American Heritage® Dictionary of the English Language, Fourth Edition
- n. A member of an evangelical Protestant church of congregational polity, following the reformed tradition in worship, and believing in individual freedom, in the separation of church and state, and in baptism of voluntary, conscious believers.
- n. One that baptizes.
Century Dictionary and Cyclopedia
- n. One who administers baptism: the title (with a capital letter) of John, the forerunner of Christ.
- n. [capitalized] A member or an adherent of one of those Christian denominations which maintain that baptism can be administered only upon a personal profession of Christian faith. Generally, though not always, Baptists are immersionists. This doctrine has been held from a very early age of the Christian church; but the Baptists as a distinct denomination date from the epoch of the Reformation, and were originally called
Anabaptistsby their opponents. In the United States the Baptists owe their origin to Roger Williams, who was originally a minister of the Church of England. The principal Baptist denominations are the Baptists, sometimes called Calvinist Baptists, from their Calvinistic theology; Freewill Baptists, who are Arminian in theology and open communionists in practice; German Baptists, popularly called Dunkers; General Baptists, a party of English Baptists who are Arminian in theology and hold to a general atonement (opposed to Particular Baptists, who are Calvinistic); Old-School Baptists, sometimes called Anti-Missionor Hard-Shell Baptists, from their extreme Calvinism, which leads them to oppose all active measures for the conversion of the world (a sect numbering 40,000); Seventh-Day Baptists, who keep the seventh day, instead of the first, as the sabbath; Six-Principle Baptists, so called from the six principles which constitute their creed (they practise “laying on of hands,” and refuse communion to all who do not); Disciples of Christ, also called Christians or Campbellites, an American denomination growing out of the labors of Alexander Campbell, and separately organized in 1827; Winebrennerians, or Church of God (organized in 1830 by John Winebrenner), who maintain the washing of feet as an ordinance of perpetual obligation; and Christians, or the Christian Connection, an American sect of Unitarian Baptists founded about 1800. The Baptists are congregational in polity, and generally Calvinistic or semi-Calvinistic in theology. Those of Great Britain do not generally regard baptism by immersion as a prerequisite to communion, and therefore commune with other churches; but the opposite position is, with few exceptions, adopted by the Baptists of the United States. The former are popularly called open-communionists, the latter close-communionists.
- n. A Protestant denomination of Christianity, which believes in the baptism of believers, as opposed to the baptism of infants.
- n. An adherent of this denomination.
- adj. Of, relating to, or adhering to the Baptist religious denomination.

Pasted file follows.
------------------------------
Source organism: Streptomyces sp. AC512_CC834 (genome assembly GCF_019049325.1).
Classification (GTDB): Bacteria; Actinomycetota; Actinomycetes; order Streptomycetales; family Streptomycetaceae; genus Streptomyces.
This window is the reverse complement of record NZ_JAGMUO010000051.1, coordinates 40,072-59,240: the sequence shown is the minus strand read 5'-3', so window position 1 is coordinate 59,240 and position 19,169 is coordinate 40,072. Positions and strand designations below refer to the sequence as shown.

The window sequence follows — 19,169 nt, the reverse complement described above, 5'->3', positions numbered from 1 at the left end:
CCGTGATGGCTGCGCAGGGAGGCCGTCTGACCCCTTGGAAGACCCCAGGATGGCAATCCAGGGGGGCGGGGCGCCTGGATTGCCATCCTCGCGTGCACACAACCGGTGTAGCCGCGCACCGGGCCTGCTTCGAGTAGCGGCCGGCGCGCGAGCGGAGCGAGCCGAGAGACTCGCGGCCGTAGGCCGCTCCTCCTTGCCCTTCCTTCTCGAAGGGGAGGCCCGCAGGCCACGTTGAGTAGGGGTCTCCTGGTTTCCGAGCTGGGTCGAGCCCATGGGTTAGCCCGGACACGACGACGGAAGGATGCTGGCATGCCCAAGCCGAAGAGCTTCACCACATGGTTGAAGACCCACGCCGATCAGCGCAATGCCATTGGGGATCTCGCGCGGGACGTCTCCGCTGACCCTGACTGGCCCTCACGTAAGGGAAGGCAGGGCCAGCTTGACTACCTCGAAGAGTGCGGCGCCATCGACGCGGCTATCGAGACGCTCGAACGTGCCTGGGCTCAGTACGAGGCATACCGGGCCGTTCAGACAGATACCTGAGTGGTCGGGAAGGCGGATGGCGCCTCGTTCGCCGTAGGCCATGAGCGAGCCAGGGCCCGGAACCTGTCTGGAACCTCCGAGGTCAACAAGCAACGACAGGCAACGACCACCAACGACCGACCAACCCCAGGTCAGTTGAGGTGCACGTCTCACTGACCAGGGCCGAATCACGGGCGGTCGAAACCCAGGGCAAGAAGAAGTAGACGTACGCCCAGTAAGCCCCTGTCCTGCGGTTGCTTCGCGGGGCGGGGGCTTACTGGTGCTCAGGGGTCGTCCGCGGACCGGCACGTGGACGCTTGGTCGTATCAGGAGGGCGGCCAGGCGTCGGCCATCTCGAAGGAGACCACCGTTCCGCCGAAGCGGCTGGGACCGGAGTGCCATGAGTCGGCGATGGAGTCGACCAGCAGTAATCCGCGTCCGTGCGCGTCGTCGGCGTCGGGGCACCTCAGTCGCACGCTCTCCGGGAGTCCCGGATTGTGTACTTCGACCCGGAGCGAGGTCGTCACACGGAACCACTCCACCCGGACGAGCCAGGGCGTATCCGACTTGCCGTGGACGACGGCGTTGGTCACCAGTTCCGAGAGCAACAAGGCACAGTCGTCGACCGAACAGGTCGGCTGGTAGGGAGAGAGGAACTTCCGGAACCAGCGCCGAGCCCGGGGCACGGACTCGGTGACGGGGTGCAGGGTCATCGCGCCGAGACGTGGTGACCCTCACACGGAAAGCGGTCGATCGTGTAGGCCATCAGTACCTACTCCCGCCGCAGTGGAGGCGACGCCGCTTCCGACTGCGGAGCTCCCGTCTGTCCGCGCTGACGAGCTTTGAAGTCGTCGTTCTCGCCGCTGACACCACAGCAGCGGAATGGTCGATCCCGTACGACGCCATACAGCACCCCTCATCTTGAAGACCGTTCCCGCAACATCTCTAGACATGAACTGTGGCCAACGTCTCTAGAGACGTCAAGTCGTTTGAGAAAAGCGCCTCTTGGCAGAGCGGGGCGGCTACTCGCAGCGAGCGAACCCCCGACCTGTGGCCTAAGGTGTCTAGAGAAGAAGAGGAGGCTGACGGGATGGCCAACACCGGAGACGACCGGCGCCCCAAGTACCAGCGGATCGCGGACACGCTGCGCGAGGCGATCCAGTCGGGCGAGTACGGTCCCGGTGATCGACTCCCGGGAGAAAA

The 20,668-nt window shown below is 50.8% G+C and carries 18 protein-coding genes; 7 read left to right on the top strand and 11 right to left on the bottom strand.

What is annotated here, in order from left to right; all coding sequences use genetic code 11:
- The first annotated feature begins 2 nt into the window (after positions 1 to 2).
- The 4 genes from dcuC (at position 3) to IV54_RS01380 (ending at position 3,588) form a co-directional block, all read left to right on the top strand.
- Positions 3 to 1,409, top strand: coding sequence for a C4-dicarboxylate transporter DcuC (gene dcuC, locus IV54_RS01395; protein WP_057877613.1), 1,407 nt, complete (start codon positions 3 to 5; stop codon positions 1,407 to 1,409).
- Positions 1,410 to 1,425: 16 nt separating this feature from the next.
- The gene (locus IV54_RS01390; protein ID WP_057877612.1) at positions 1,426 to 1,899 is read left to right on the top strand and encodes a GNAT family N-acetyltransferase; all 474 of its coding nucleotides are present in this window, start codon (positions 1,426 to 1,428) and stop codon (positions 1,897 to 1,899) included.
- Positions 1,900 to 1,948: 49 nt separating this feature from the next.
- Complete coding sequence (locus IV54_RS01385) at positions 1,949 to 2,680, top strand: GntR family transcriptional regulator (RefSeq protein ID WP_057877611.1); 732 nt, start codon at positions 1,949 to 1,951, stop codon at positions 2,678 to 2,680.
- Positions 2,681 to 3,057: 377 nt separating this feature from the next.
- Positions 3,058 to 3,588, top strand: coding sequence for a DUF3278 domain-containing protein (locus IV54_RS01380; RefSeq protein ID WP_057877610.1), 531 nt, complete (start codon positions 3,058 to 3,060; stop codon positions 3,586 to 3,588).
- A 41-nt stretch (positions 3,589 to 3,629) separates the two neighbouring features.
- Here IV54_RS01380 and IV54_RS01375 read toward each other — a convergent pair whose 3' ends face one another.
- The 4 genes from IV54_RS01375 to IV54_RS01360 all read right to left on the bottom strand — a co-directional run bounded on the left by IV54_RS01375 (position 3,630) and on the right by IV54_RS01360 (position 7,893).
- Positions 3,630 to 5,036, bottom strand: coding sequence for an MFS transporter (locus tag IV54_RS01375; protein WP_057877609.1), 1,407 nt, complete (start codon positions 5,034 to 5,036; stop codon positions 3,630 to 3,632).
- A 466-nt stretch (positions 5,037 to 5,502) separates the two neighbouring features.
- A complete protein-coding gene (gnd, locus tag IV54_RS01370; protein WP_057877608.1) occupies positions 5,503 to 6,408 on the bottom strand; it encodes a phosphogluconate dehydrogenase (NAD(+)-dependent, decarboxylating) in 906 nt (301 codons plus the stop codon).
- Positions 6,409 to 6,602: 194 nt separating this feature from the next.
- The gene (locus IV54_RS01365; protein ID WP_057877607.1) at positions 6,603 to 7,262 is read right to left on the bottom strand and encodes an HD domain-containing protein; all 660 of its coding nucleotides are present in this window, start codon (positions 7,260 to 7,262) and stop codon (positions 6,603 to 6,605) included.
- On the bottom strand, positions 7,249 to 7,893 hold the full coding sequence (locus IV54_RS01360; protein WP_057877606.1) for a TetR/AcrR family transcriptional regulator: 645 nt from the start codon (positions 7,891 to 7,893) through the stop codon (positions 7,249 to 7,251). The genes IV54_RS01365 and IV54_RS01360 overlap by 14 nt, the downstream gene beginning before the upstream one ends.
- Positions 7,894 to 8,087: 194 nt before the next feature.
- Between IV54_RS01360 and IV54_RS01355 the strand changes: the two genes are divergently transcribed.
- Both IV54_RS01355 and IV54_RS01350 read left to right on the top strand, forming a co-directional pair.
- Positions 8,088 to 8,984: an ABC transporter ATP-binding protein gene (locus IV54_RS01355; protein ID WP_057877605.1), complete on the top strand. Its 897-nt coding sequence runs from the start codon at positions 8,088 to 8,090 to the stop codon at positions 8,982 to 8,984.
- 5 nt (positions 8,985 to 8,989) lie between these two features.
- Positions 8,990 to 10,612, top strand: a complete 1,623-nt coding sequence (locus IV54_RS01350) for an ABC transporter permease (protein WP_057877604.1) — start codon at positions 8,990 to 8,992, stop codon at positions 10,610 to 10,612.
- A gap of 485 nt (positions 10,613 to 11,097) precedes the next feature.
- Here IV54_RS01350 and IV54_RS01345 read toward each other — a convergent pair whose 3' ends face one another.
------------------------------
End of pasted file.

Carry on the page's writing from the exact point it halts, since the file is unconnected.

GNU Webster's 1913
- n. One who administers baptism; -- specifically applied to John, the forerunner of Christ.
- n. One of a denomination of Christians who deny the validity of infant baptism and of sprinkling, and maintain that baptism should be administered to believers alone, and should be by immersion. See Anabaptist.
- n. follower of Baptistic doctrines
- Middle English, baptizer, from Old French baptiste, from Late Latin baptista, from Greek baptistēs, from baptizein, to baptize; see baptize. (American Heritage® Dictionary of the English Language, Fourth Edition)
“The Rev.Dr. Bright, at present editor of the Baptist _Examiner_, was at that tune a bookseller of the firm of Bennett & Bright, and publisher of the _Baptist”
“The term Baptist has its origins with the anabaptists of the 16th century.”
“This waning reputation led some SBC congregations to drop the word "Baptist" from their church's name.”
“John the Baptist is the only saint singled out for inclusion in this liturgical manuscript.”
“There was a hand-shaped reliquary containing an arm-bone (of St. John the Baptist?), which pointed at the sky just like John the Baptist is always shown doing.”
“St. John the Baptist is the saint of adulthood, of maturity.”
“I can remember summer nights when we'd put down what we called a Baptist pallet and we listened to the grown-ups talk.”
“So what is more problematic for the SBC - the word "Baptist" or the word "Southern"?”
“The word "Baptist" isn't seen as a friendly one in many places, he said, and the new name makes it easier for the denomination to work overseas and in more secular parts of the”
“Wright wouldn't say whether new names have been proposed for the denomination of 16 million, but he has said the word "Baptist" would remain.”
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Words in the Bible evoking biblical stories or with special spiritual meaning. Proper names have been reduced to the minimum.
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